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How Kolkata’s twin city got the name Howrah!

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Renowned folk art author, archaeologist and historian, Tarapada Santra had a favourite take on the history of Rarh Bengal. He believed names of many villages end with ‘Ara’ meaning a dwelling place or area. Accordingly, those who settled in Howrah, probably belonged to the Hari (Dalit class) class or their surname was ‘Hanri.’ Hence the locality was named Harira. It was later distorted to Hairiya, Hairya and finally to Howrah.

There are many opinions about the origin of the name ‘Howrah’ and how it became the identity of a district. According to LLS O’Maley and Monmohan Chakraborty, editors of Howrah Gazeteer, the name ‘Howrah’ probably came from the word Habor. In East Bengal, the word haor means a fluvial swampy lake where water, mud and organic debris accumulate. But the word is not common in the dialect of the people of western part of Bengal.

In the book Howrah Civic Companion, J. Banerjee mentions the word ‘Howrah’ has most definitely originated from Harira. Harira comes from Haroa or Hoar or Haiyar or Shayar, which means sea. In ancient times, this area was situated on the banks of the sea (Bay of Bengal). In Odiya language as well, Habora means a depression where water, mud and organic debris accumulate. In the first volume of Howrah Shaharer Itibrittya, author Asit Kumar Bandopadhyay says, in the 19th and early 20th century, elderly citizens referred to the place as Habra from which the district was named. There are others who say Howrah’s original name was Hariyara which came from two words: Hari and Ara. Ara in colloquial language of the region means a high bank of a river and hari is referred to the Dalit or Untouchable class of people who probably settled on the high banks and hence the place came to be known as Hariyara, then Habra and finally the present name, Howrah. However, Bandopadhyay categorically says no concrete evidence has been found so far to lay claim to this interpretation.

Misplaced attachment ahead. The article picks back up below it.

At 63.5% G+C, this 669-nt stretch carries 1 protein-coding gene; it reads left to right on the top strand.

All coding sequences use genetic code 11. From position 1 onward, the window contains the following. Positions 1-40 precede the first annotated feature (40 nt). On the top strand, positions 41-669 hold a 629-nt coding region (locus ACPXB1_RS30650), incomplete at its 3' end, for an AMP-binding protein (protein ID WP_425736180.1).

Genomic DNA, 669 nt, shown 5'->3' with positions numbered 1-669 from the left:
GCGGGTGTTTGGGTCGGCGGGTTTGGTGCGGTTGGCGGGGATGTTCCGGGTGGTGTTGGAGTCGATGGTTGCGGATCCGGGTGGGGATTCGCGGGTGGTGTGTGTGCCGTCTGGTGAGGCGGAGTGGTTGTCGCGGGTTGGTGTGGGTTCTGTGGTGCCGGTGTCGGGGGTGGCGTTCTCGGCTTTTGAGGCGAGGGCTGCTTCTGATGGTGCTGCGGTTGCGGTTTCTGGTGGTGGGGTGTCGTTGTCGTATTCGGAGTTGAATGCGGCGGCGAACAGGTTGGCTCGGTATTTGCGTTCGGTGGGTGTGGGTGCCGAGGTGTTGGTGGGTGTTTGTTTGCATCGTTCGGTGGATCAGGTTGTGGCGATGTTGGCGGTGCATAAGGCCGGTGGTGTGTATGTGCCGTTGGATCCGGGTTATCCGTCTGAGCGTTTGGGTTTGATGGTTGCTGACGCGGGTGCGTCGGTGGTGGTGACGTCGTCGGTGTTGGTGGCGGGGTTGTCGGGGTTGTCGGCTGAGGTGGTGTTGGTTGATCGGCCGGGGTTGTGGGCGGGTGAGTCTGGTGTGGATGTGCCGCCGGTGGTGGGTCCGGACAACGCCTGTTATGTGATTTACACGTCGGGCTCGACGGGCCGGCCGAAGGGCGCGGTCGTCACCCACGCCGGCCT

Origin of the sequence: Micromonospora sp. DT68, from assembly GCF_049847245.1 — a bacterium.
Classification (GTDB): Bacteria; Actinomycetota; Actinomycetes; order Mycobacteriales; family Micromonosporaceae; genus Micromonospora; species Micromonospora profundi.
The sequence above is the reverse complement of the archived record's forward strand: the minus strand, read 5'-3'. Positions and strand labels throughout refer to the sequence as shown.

In the 16th century, poet Mukundaram mentions a place called Harira in his Chandi-Mangal Kavya, which was thus named because of the presence of a large number of Harira trees there. Perhaps it was later changed to Howrah. On March 1, 1843, the Calcutta Gazette put its official dictate in black and white when the name Howrah was printed in the gazette. After this, on Tuesday, August 15, 1854, Howrah was officially declared the terminal railway station of the newly-inaugurated train service. From then on, Howrah’s name was officially finalized.Booklets published at that time from Sreerampur (Hooghly district) with details of railway fares, timings and other advertisements also mentioned ‘Howrah’ clearly in English as the accepted name of the place